Russell Wilson selection a ‘huge value’ for Texas Rangers

Russell Wilson
Russell Wilson shows off his swing in the batting cage at Safeco Field. (Seattle Seahawks)

By trading Ian Kinsler to the Detroit Tigers for Prince Fielder, the Texas Rangers found themselves with a vacancy at second base. Sure, the position could be filled by the promising Jurickson Profar, but why not see if NFL Pro Bowl quarterback Russell Wilson is interested?

The Rangers selected the Seahawks signal caller with the 15th pick in Thursday’s Rule 5 MLB Draft at the Winter Meetings. Previously a 41st-round pick by the Baltimore Orioles out of Collegiate School, a fourth-round pick by the Colorado Rockies in June 2010 and a third-round pick of Seattle in the 2012 NFL Draft, Wilson played 93 games in the Colorado organization as a second basemen before becoming one of the best quarterbacks in the NFL.

Contrary to popular belief, Rangers pro scouting director Josh Boyd assured reporters the Rangers put “serious consideration” into the pick:

“We felt it was an opportunity to add a special person, competitor and leader to our organization, even if it doesn’t develop into anything more than a name on a piece of paper. If there is a chance for him to get some face time with our young players in spring training or anytime, we viewed that as a huge value to our development system, potentially.”

Boyd and the rest of the organization just hope Russell Wilson doesn’t convince any prospects to turn to the NFL like he did. After being selected by the Seahawks and signing for nearly $3 million, Wilson was required to repay a chunk of his $200,000 signing bonus with the Rockies but remained on the minor league restricted list. The Rangers purchased Wilson’s rights from the Rockies for $12,000; essentially his wages earned Sunday against the San Francisco 49ers.

Wilson played for the Tri-City Dust Devils (Class Short-Season A) and the Asheville Tourists (Class A) between the 2010 and 2011 seasons. In his brief minor league career, Wilson hit .229/.354/.356 with five home runs and 19 stolen bases. In a Seahawks uniform, he’s come within one win of the Super Bowl and is on pace to do the same this season. Suffice it to say, he made the right decision.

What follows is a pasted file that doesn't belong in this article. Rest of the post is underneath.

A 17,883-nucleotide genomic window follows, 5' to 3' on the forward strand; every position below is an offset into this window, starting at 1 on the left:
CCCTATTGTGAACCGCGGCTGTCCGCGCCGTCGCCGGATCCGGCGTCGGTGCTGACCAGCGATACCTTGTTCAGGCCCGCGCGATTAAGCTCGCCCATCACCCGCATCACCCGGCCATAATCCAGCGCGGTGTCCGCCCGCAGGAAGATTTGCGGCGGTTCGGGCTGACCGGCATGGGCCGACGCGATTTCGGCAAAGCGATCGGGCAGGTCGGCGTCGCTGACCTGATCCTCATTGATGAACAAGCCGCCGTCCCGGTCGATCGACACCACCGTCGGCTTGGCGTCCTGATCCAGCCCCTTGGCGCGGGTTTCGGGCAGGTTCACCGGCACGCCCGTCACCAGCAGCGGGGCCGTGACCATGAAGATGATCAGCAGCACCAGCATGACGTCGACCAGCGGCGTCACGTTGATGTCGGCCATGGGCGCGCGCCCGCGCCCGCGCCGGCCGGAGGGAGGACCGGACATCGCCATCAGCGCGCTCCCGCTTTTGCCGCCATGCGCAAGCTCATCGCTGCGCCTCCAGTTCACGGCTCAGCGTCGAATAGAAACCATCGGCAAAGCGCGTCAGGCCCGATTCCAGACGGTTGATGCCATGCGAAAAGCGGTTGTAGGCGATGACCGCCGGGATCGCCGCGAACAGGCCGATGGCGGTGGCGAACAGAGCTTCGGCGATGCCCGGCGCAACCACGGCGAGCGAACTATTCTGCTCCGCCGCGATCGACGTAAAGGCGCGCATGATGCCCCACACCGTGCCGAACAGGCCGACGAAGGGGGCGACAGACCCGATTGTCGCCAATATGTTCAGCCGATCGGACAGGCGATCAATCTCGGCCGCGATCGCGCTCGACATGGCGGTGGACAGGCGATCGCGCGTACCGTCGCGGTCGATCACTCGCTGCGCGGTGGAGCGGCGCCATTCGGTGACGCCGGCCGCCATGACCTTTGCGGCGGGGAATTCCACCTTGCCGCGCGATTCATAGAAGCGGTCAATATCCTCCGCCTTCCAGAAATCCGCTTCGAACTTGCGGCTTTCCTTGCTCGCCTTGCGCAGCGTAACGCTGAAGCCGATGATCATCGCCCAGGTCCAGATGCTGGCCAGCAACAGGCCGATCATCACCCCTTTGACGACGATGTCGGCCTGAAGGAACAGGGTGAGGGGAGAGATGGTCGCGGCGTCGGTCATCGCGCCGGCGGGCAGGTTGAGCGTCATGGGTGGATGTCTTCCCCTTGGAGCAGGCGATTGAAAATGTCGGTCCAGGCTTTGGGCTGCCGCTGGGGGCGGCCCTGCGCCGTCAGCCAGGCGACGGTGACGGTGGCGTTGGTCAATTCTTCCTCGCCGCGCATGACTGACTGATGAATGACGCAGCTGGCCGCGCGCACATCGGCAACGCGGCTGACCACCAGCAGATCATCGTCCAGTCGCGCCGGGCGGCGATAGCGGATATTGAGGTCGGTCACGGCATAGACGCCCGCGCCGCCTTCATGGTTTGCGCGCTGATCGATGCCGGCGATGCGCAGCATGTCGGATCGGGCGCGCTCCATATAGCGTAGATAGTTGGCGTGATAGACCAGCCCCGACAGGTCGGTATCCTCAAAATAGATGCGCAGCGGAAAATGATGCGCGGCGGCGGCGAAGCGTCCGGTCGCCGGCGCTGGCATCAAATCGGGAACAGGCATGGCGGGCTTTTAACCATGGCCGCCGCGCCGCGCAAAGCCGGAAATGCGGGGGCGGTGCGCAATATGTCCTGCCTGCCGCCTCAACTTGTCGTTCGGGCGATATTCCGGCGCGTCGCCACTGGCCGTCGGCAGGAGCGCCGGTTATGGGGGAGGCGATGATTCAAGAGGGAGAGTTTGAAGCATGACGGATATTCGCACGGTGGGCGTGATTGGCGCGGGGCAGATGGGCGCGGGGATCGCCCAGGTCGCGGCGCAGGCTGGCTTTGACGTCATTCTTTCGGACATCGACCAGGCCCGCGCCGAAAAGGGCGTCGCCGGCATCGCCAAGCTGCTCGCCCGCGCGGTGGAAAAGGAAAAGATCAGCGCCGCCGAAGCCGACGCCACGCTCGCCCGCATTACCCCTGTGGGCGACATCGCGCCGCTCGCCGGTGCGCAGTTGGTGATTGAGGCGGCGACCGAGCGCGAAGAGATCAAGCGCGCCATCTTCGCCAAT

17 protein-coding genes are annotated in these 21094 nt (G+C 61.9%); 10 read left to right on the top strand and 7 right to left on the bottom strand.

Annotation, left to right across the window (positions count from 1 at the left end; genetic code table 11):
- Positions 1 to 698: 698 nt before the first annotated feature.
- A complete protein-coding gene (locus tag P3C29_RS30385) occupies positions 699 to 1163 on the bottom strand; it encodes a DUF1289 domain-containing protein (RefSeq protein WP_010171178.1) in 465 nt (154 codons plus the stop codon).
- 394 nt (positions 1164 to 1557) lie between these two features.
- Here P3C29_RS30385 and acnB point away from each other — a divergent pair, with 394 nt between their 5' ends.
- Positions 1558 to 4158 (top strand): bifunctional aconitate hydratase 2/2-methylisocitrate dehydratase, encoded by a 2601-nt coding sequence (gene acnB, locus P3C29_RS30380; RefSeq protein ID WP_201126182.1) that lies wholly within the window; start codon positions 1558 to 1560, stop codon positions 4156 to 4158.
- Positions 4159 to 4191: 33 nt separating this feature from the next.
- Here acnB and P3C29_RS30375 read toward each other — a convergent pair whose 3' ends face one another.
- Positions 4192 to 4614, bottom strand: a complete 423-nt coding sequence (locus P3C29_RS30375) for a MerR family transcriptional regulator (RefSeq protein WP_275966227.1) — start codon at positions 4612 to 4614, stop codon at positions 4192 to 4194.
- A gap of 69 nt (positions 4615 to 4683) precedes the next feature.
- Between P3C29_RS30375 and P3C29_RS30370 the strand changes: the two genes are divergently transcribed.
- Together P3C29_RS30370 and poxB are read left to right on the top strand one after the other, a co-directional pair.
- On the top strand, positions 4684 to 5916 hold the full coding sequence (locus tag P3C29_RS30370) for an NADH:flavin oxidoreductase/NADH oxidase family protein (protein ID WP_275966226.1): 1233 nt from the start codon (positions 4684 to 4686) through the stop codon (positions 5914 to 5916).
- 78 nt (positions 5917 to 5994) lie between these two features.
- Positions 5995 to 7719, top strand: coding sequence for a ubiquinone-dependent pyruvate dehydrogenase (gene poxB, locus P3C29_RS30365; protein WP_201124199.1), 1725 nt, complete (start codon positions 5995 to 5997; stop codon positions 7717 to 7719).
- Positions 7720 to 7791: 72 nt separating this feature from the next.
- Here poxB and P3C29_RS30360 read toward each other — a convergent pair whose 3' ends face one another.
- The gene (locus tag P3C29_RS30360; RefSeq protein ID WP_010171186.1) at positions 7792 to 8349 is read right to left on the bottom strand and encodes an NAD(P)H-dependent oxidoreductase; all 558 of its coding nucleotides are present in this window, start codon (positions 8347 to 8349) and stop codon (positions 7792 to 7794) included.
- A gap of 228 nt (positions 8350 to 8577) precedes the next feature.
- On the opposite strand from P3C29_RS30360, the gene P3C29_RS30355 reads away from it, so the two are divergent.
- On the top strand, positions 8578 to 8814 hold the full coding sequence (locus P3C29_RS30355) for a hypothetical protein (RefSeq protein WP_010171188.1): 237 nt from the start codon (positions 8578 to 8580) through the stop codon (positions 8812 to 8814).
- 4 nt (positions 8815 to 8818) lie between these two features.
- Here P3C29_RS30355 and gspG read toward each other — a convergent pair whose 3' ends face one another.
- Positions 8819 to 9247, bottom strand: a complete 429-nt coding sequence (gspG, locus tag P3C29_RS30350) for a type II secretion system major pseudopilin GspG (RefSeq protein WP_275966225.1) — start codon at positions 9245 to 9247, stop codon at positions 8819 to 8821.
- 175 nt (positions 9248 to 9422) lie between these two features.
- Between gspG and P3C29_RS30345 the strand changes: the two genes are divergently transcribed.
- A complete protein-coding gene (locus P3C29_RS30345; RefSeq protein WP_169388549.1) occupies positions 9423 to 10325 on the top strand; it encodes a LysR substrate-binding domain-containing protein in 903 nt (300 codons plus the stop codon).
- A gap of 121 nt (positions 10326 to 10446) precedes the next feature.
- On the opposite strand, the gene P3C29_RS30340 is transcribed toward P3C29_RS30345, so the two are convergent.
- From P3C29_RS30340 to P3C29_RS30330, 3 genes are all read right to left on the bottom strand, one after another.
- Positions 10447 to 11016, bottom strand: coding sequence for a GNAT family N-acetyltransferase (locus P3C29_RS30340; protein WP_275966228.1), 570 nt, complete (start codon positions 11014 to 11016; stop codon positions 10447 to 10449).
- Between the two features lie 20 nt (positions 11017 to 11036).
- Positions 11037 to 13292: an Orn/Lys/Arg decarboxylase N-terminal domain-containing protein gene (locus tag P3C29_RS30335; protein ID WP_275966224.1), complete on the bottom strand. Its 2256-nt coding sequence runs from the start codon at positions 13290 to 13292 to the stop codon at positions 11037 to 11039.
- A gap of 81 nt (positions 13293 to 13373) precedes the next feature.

This is the second time the Rangers have tried to lure an NFL-bound player. In the hopes of turning Ricky “Marijuana is my Popeye Spinach” Williams into the next Bo Jackson, the Rangers selected him in the 1998 Rule 5 draft after he played in 170 games as a Philadelphia Phillies Class-A outfielder. It’s harder to see where their mind was then, as Williams did not possess the intangibles the Rangers saw in Wilson.

The selection of Russell Wilson will likely be inconsequential. He will continue to quarterback the 11-2 Seahawks toward a playoff berth, and the Rangers will, at most, get a great speaker at spring raining.

However, the pick certainly did bring the otherwise dull 2013 Winter Meetings to an entertaining close. It also ensured that Seattle head coach Pete Carroll will have a bodyguard on Wilson the next time the Seahawks play the Houston Texans or Dallas Cowboys so he is not kept hostage at Rangers Ballpark in Arlington.

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